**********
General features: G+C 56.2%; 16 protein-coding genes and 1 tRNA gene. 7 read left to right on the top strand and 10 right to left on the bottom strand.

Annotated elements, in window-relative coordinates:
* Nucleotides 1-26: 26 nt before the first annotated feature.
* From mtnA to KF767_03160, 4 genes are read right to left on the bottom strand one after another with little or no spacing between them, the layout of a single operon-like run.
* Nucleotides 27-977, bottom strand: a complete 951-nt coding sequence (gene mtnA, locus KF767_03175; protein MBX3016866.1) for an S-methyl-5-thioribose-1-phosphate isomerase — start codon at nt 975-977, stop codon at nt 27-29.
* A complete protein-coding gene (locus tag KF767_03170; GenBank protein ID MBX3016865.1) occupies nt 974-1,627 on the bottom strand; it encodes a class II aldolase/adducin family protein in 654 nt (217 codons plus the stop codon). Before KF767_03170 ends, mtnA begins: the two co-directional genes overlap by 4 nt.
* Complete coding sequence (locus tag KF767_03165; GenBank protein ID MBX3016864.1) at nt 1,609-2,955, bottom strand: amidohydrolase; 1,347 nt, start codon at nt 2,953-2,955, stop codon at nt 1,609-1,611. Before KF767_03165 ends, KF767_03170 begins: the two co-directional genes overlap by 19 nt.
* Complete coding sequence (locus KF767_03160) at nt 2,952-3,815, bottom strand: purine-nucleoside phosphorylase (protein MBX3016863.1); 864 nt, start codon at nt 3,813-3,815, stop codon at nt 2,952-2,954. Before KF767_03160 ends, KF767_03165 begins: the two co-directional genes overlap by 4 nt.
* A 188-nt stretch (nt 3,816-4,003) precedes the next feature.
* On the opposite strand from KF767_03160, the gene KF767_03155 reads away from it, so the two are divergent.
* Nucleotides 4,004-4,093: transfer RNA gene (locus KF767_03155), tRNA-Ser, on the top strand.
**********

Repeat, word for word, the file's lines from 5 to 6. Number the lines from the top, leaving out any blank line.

* Nucleotides 27-977, bottom strand: a complete 951-nt coding sequence (gene mtnA, locus KF767_03175; protein MBX3016866.1) for an S-methyl-5-thioribose-1-phosphate isomerase — start codon at nt 975-977, stop codon at nt 27-29.
* A complete protein-coding gene (locus tag KF767_03170; GenBank protein ID MBX3016865.1) occupies nt 974-1,627 on the bottom strand; it encodes a class II aldolase/adducin family protein in 654 nt (217 codons plus the stop codon). Before KF767_03170 ends, mtnA begins: the two co-directional genes overlap by 4 nt.